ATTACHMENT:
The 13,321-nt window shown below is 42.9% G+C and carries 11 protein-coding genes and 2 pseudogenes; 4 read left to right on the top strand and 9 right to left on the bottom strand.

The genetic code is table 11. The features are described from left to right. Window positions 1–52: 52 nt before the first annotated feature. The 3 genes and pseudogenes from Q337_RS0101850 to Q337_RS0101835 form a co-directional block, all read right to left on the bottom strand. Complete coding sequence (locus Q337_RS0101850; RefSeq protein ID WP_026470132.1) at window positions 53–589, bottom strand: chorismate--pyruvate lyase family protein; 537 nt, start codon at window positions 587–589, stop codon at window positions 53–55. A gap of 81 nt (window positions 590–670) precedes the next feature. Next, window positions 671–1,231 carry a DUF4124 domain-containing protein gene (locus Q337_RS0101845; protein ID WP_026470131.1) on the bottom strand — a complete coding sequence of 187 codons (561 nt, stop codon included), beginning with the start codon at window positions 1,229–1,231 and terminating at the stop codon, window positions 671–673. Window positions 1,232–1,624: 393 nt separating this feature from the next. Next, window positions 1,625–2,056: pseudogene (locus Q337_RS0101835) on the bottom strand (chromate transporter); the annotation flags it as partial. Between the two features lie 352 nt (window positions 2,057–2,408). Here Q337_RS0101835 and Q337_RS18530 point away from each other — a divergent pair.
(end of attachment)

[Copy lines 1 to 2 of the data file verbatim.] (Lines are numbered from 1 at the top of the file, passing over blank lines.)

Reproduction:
The 13,321-nt window shown below is 42.9% G+C and carries 11 protein-coding genes and 2 pseudogenes; 4 read left to right on the top strand and 9 right to left on the bottom strand.

The genetic code is table 11. The features are described from left to right. Window positions 1–52: 52 nt before the first annotated feature. The 3 genes and pseudogenes from Q337_RS0101850 to Q337_RS0101835 form a co-directional block, all read right to left on the bottom strand. Complete coding sequence (locus Q337_RS0101850; RefSeq protein ID WP_026470132.1) at window positions 53–589, bottom strand: chorismate--pyruvate lyase family protein; 537 nt, start codon at window positions 587–589, stop codon at window positions 53–55. A gap of 81 nt (window positions 590–670) precedes the next feature. Next, window positions 671–1,231 carry a DUF4124 domain-containing protein gene (locus Q337_RS0101845; protein ID WP_026470131.1) on the bottom strand — a complete coding sequence of 187 codons (561 nt, stop codon included), beginning with the start codon at window positions 1,229–1,231 and terminating at the stop codon, window positions 671–673. Window positions 1,232–1,624: 393 nt separating this feature from the next. Next, window positions 1,625–2,056: pseudogene (locus Q337_RS0101835) on the bottom strand (chromate transporter); the annotation flags it as partial. Between the two features lie 352 nt (window positions 2,057–2,408). Here Q337_RS0101835 and Q337_RS18530 point away from each other — a divergent pair.